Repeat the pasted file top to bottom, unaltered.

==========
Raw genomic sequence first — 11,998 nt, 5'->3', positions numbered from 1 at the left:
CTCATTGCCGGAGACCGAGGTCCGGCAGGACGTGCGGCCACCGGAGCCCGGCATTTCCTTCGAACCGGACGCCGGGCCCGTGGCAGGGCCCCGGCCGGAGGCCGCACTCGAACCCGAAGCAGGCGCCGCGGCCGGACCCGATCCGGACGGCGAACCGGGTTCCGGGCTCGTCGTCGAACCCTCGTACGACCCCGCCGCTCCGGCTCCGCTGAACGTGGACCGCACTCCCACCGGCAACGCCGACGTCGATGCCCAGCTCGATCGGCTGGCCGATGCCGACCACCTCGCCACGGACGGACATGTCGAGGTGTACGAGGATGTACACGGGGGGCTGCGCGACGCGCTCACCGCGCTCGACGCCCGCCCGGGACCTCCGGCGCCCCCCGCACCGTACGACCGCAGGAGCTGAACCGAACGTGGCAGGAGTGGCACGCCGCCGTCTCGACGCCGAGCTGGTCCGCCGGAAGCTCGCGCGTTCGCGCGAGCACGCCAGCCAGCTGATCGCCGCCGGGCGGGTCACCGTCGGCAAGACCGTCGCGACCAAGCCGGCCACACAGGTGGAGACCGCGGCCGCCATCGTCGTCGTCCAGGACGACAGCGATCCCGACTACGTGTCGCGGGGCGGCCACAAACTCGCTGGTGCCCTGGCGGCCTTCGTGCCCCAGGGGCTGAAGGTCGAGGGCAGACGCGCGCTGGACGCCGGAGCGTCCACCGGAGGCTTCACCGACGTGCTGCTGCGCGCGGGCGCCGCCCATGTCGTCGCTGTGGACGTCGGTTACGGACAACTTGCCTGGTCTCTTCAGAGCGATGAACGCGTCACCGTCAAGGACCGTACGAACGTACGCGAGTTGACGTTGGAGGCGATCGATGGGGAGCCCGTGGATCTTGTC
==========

Raw genomic sequence first — 11,998 nt, 5'->3', positions numbered from 1 at the left:
CTCATTGCCGGAGACCGAGGTCCGGCAGGACGTGCGGCCACCGGAGCCCGGCATTTCCTTCGAACCGGACGCCGGGCCCGTGGCAGGGCCCCGGCCGGAGGCCGCACTCGAACCCGAAGCAGGCGCCGCGGCCGGACCCGATCCGGACGGCGAACCGGGTTCCGGGCTCGTCGTCGAACCCTCGTACGACCCCGCCGCTCCGGCTCCGCTGAACGTGGACCGCACTCCCACCGGCAACGCCGACGTCGATGCCCAGCTCGATCGGCTGGCCGATGCCGACCACCTCGCCACGGACGGACATGTCGAGGTGTACGAGGATGTACACGGGGGGCTGCGCGACGCGCTCACCGCGCTCGACGCCCGCCCGGGACCTCCGGCGCCCCCCGCACCGTACGACCGCAGGAGCTGAACCGAACGTGGCAGGAGTGGCACGCCGCCGTCTCGACGCCGAGCTGGTCCGCCGGAAGCTCGCGCGTTCGCGCGAGCACGCCAGCCAGCTGATCGCCGCCGGGCGGGTCACCGTCGGCAAGACCGTCGCGACCAAGCCGGCCACACAGGTGGAGACCGCGGCCGCCATCGTCGTCGTCCAGGACGACAGCGATCCCGACTACGTGTCGCGGGGCGGCCACAAACTCGCTGGTGCCCTGGCGGCCTTCGTGCCCCAGGGGCTGAAGGTCGAGGGCAGACGCGCGCTGGACGCCGGAGCGTCCACCGGAGGCTTCACCGACGTGCTGCTGCGCGCGGGCGCCGCCCATGTCGTCGCTGTGGACGTCGGTTACGGACAACTTGCCTGGTCTCTTCAGAGCGATGAACGCGTCACCGTCAAGGACCGTACGAACGTACGCGAGTTGACGTTGGAGGCGATCGATGGGGAGCCCGTGGATCTTGTC